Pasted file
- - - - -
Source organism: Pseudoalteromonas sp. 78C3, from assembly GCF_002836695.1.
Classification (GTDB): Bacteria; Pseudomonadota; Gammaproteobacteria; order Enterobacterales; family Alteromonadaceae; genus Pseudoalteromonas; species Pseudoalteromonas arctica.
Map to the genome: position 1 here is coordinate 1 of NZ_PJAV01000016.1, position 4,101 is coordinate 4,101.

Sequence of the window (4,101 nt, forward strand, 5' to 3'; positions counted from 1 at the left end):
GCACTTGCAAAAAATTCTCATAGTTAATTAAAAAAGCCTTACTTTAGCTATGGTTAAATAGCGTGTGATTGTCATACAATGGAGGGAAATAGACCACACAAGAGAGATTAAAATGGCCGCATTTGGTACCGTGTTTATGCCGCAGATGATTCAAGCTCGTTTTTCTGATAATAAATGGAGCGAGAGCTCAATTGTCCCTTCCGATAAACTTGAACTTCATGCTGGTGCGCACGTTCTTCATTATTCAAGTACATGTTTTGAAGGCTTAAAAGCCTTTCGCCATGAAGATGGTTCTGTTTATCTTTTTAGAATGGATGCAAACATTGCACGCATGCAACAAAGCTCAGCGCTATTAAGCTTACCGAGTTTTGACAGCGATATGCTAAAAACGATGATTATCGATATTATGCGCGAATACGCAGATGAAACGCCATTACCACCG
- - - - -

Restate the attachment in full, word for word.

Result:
Source organism: Pseudoalteromonas sp. 78C3, from assembly GCF_002836695.1.
Classification (GTDB): Bacteria; Pseudomonadota; Gammaproteobacteria; order Enterobacterales; family Alteromonadaceae; genus Pseudoalteromonas; species Pseudoalteromonas arctica.
Map to the genome: position 1 here is coordinate 1 of NZ_PJAV01000016.1, position 4,101 is coordinate 4,101.

Sequence of the window (4,101 nt, forward strand, 5' to 3'; positions counted from 1 at the left end):
GCACTTGCAAAAAATTCTCATAGTTAATTAAAAAAGCCTTACTTTAGCTATGGTTAAATAGCGTGTGATTGTCATACAATGGAGGGAAATAGACCACACAAGAGAGATTAAAATGGCCGCATTTGGTACCGTGTTTATGCCGCAGATGATTCAAGCTCGTTTTTCTGATAATAAATGGAGCGAGAGCTCAATTGTCCCTTCCGATAAACTTGAACTTCATGCTGGTGCGCACGTTCTTCATTATTCAAGTACATGTTTTGAAGGCTTAAAAGCCTTTCGCCATGAAGATGGTTCTGTTTATCTTTTTAGAATGGATGCAAACATTGCACGCATGCAACAAAGCTCAGCGCTATTAAGCTTACCGAGTTTTGACAGCGATATGCTAAAAACGATGATTATCGATATTATGCGCGAATACGCAGATGAAACGCCATTACCACCG